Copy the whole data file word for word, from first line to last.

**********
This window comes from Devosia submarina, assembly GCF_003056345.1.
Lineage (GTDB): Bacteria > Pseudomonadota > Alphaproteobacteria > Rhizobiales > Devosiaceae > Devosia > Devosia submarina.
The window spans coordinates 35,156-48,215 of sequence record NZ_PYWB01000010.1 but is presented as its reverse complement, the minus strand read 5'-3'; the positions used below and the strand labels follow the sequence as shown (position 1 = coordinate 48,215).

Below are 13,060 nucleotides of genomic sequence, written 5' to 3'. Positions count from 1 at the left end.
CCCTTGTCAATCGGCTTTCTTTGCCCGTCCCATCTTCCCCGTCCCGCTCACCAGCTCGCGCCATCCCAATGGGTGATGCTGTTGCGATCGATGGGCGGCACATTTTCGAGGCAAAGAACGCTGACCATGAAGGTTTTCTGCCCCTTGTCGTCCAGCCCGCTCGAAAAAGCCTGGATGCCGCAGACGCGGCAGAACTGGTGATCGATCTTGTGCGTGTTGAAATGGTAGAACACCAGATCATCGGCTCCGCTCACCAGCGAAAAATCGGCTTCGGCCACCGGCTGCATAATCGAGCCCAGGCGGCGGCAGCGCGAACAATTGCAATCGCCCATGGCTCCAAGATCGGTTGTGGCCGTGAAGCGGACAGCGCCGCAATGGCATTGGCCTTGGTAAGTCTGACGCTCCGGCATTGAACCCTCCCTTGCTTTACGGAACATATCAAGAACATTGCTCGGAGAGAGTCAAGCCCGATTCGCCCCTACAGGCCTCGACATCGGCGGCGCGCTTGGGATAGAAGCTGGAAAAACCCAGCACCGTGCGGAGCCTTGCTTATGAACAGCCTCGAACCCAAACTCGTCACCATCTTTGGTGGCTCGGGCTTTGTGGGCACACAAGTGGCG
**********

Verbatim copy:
This window comes from Devosia submarina, assembly GCF_003056345.1.
Lineage (GTDB): Bacteria > Pseudomonadota > Alphaproteobacteria > Rhizobiales > Devosiaceae > Devosia > Devosia submarina.
The window spans coordinates 35,156-48,215 of sequence record NZ_PYWB01000010.1 but is presented as its reverse complement, the minus strand read 5'-3'; the positions used below and the strand labels follow the sequence as shown (position 1 = coordinate 48,215).

Below are 13,060 nucleotides of genomic sequence, written 5' to 3'. Positions count from 1 at the left end.
CCCTTGTCAATCGGCTTTCTTTGCCCGTCCCATCTTCCCCGTCCCGCTCACCAGCTCGCGCCATCCCAATGGGTGATGCTGTTGCGATCGATGGGCGGCACATTTTCGAGGCAAAGAACGCTGACCATGAAGGTTTTCTGCCCCTTGTCGTCCAGCCCGCTCGAAAAAGCCTGGATGCCGCAGACGCGGCAGAACTGGTGATCGATCTTGTGCGTGTTGAAATGGTAGAACACCAGATCATCGGCTCCGCTCACCAGCGAAAAATCGGCTTCGGCCACCGGCTGCATAATCGAGCCCAGGCGGCGGCAGCGCGAACAATTGCAATCGCCCATGGCTCCAAGATCGGTTGTGGCCGTGAAGCGGACAGCGCCGCAATGGCATTGGCCTTGGTAAGTCTGACGCTCCGGCATTGAACCCTCCCTTGCTTTACGGAACATATCAAGAACATTGCTCGGAGAGAGTCAAGCCCGATTCGCCCCTACAGGCCTCGACATCGGCGGCGCGCTTGGGATAGAAGCTGGAAAAACCCAGCACCGTGCGGAGCCTTGCTTATGAACAGCCTCGAACCCAAACTCGTCACCATCTTTGGTGGCTCGGGCTTTGTGGGCACACAAGTGGCG